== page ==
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but even so I find it rather hard to believe that borates are the only significant thing to report

That's the mystery. Are there any developing agents that are less toxic than phenidone? There would be so little weight per volume of phenidone in the liquid, it might not need to be listed.
 

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In this article, from Silvergrain Classics, a one-shot developer has .1 ml of 50g/L phenidone solution in 300ml working developer. 5/1000g phenidone per 300ml. Would that amount need to be listed on an msds?
 
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AgX

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Here a weird example from Freestyle Photographic:

Their Eco Pro Film Developer

The MSDS for part A list 8 human toxicity warnings, and for this they indicate the appropriate GHS/CLP symbol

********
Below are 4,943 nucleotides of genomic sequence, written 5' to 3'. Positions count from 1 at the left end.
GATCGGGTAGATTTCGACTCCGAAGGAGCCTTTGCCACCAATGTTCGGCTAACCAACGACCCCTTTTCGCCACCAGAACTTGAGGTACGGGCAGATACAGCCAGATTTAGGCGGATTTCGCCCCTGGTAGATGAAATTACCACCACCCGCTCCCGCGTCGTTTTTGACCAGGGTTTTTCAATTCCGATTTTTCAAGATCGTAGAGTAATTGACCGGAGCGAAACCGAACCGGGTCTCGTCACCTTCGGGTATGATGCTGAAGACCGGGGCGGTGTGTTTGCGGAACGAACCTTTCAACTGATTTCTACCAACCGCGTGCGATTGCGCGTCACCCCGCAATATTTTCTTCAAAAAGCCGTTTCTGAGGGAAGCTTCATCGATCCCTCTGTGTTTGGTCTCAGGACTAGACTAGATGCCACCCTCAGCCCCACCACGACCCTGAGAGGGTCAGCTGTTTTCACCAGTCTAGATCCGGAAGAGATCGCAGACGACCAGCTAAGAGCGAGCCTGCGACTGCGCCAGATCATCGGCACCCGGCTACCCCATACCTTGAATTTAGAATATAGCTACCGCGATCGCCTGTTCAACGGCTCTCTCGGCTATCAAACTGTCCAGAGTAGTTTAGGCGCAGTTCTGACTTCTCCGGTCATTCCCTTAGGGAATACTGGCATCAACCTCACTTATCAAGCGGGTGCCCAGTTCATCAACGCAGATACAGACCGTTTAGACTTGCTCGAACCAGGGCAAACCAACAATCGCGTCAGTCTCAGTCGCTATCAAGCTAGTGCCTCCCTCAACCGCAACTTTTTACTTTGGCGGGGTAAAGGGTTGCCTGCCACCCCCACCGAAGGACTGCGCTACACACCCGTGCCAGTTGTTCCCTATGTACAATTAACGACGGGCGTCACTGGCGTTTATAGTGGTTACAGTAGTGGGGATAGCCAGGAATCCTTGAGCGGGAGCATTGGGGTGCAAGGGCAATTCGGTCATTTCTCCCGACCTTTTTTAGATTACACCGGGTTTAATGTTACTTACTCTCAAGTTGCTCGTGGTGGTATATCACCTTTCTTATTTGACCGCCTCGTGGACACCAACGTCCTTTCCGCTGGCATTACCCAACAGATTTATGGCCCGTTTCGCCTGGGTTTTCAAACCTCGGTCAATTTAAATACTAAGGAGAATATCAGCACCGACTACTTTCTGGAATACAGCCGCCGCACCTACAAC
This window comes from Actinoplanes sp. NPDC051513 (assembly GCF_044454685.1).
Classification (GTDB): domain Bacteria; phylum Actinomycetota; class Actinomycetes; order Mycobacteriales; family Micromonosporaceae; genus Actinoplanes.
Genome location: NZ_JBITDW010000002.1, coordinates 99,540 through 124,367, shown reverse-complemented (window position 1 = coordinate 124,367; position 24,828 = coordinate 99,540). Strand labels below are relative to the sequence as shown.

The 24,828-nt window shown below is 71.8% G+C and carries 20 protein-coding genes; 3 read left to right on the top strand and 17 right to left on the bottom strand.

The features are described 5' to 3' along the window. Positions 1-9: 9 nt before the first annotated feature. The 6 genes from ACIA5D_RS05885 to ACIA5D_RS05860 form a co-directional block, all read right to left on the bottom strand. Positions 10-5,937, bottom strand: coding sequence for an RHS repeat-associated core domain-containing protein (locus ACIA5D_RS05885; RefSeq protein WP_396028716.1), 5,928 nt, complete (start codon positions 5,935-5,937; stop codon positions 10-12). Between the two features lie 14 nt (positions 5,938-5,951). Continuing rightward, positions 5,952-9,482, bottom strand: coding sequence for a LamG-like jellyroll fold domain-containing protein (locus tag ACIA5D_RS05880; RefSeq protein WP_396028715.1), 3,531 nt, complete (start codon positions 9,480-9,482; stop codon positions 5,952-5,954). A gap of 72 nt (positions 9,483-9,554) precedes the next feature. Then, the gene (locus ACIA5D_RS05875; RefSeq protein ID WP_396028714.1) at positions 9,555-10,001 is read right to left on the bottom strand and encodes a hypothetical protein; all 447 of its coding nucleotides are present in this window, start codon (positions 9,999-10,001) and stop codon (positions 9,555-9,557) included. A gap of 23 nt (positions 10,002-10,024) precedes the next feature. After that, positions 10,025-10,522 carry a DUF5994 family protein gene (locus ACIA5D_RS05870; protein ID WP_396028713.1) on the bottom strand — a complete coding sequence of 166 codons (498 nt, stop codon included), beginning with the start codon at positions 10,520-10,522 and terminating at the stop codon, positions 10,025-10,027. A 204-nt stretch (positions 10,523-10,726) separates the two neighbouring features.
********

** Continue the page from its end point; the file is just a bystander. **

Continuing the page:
BUT they also state an environmental hazard, according to GHS/CLO classes, for which they do NOT indicate the appropriate, prescribed symbol, but none at all.
 
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jnk

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According to international (EU) labelling regulations.
And thus needs no safety labels on its packaging. To my understanding this makes this developer unique within the commercial offer.

Strange enough it so far had only been hinted here once, and then it was erroneously described so that this feature did not come to ones mind.


The problem with manufacturers using the term "eco" so far is, that the developers are still harmful to health at least and thus need a respective hazard label.



The Bellini "Ecofilm" developer: